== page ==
Photo:

Arporn (Koi) Wangwiwatsin

This feels utterly surreal. Thanks everyone so much for all your energy, questions, and for being here together! Much love! ♡\( ̄▽ ̄)/♡

Favourite Thing: Looking forward to see outcomes, being part of the discovery, exchanging ideas.

My CV

Education:

Mahidol Wittayanusorn, Thailand (2005-2007), Cambridge Tutors College, Croydon (2007-2009); University of Bristol, studying Zoology (2009-2012) ???

Qualifications:

BSc(Hons) Zoology

Work History:

Current Job:

PhD student at the Wellcome Trust Sanger Institute, Cambridge

Employer:

About Me

I’m easily excitable over well-thought designs, good musicals, outdoor trips, and of course the natural world and parasites!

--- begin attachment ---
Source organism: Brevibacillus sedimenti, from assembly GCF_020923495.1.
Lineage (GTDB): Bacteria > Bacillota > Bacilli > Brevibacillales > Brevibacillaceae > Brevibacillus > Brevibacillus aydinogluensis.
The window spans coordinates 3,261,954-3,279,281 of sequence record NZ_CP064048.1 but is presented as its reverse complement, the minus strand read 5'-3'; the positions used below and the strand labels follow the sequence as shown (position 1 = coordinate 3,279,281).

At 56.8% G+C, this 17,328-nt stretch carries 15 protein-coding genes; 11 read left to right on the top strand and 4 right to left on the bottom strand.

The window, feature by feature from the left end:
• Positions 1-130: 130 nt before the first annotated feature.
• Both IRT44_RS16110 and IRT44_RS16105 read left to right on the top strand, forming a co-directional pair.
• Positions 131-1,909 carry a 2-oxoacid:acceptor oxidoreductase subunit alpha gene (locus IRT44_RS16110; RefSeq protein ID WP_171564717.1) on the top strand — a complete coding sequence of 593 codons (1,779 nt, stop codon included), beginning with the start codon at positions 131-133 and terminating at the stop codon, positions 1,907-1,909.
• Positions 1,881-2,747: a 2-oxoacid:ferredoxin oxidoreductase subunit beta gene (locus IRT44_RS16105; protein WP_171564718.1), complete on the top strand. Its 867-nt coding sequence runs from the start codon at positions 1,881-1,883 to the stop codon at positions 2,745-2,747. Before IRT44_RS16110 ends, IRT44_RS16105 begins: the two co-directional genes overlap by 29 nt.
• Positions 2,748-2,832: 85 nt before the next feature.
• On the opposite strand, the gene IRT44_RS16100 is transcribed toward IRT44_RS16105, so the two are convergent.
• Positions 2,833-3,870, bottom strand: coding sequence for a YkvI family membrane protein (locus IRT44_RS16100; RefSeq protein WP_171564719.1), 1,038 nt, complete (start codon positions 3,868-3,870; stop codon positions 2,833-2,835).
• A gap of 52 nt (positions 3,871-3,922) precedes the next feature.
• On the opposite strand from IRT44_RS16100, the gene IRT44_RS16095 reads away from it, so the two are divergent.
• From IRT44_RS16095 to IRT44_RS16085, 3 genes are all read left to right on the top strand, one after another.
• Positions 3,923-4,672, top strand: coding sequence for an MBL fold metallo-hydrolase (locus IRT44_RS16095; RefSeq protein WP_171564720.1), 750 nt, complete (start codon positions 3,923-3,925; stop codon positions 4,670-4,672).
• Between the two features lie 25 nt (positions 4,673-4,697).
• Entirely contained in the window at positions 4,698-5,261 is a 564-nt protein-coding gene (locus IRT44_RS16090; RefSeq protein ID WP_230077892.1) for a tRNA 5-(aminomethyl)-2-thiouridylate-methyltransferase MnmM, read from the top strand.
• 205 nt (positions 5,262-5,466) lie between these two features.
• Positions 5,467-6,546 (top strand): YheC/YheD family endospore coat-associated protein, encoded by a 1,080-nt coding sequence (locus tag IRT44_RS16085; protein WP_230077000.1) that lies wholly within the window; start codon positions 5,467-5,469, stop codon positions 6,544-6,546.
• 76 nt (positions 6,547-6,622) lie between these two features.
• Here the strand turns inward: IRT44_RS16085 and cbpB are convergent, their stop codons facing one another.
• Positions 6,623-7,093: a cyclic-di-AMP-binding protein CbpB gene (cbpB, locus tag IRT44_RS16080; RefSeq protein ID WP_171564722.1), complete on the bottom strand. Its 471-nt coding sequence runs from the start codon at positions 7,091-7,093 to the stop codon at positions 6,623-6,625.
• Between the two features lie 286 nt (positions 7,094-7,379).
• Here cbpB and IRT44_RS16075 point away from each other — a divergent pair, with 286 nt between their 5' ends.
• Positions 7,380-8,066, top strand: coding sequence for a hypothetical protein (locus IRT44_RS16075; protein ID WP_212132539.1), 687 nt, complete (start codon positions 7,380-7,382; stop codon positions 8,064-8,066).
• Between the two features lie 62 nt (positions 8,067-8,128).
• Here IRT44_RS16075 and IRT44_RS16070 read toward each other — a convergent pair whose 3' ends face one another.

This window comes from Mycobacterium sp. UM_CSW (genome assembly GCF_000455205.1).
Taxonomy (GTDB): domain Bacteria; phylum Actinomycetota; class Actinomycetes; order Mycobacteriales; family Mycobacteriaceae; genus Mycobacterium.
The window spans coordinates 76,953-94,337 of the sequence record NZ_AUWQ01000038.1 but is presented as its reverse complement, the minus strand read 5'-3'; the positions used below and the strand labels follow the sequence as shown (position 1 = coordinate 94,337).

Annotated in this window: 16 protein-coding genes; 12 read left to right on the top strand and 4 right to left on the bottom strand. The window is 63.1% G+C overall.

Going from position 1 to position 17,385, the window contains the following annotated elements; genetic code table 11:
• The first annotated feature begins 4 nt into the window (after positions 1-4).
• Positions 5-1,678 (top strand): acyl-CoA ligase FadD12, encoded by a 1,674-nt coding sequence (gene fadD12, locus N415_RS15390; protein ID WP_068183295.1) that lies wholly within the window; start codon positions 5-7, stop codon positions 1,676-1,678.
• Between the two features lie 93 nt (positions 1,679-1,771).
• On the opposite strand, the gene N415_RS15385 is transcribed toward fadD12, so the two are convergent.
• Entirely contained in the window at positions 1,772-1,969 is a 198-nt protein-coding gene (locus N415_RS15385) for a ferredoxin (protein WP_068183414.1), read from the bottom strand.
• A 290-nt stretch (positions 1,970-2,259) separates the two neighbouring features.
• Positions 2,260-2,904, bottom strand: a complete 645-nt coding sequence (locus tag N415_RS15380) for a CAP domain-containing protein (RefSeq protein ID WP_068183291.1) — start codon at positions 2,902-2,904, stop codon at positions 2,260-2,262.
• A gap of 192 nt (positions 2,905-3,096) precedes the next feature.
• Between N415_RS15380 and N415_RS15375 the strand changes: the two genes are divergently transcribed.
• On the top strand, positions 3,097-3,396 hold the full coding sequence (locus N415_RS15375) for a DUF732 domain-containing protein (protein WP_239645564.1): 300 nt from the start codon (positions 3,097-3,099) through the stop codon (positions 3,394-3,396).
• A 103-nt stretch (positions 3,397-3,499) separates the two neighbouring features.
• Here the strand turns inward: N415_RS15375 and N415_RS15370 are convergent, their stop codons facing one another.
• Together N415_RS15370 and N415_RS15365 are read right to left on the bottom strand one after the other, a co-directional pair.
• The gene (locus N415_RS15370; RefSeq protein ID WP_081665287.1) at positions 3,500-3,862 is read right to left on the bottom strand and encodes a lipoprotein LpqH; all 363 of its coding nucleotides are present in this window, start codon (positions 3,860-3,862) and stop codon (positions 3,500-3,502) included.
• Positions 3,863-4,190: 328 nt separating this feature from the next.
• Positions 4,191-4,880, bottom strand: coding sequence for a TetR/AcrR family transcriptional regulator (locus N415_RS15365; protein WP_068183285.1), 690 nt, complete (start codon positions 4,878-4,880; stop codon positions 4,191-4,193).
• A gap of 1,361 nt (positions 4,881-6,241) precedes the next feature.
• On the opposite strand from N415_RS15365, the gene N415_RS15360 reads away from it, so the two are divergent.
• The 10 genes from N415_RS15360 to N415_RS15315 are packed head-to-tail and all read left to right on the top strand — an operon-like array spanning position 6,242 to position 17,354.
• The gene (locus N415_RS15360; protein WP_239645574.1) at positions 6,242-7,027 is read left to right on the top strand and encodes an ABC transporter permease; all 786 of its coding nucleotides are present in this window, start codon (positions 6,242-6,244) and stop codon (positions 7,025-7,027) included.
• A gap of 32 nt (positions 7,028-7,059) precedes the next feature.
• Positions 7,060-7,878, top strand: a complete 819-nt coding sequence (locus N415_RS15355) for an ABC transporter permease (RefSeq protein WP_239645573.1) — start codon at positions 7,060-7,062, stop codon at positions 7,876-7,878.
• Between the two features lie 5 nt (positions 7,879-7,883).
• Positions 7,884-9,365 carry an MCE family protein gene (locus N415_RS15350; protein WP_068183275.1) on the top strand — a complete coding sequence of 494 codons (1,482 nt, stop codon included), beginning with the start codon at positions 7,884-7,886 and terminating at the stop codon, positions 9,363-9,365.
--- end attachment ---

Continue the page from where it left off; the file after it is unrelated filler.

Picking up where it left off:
I came from Thailand to the UK around 9 years ago and spent time in Folkestone, Croydon, Bristol, and now I’m in Cambridge doing a PhD. All my families are back in Thailand including my husband (Thanks internet!).

I’m crazy about behind-the-scenes of movies and shows and I always sit in a cinema until the end of movie credit. It gets me appreciate the amount of work and the army of people that go into that piece of 2-hour show. I also get crafty from time to time, especially when I want to add a personal touch or when I want something so specific that it’s too time-consuming to look for in shops. Some people have said to me, “Oh Koi, you should be doing art!”, and all I can say is, “I just happened to have many interests!..and actually, science and art are not that different!”

Random facts:
– Love chocolate, smell of coffee, and time with nature.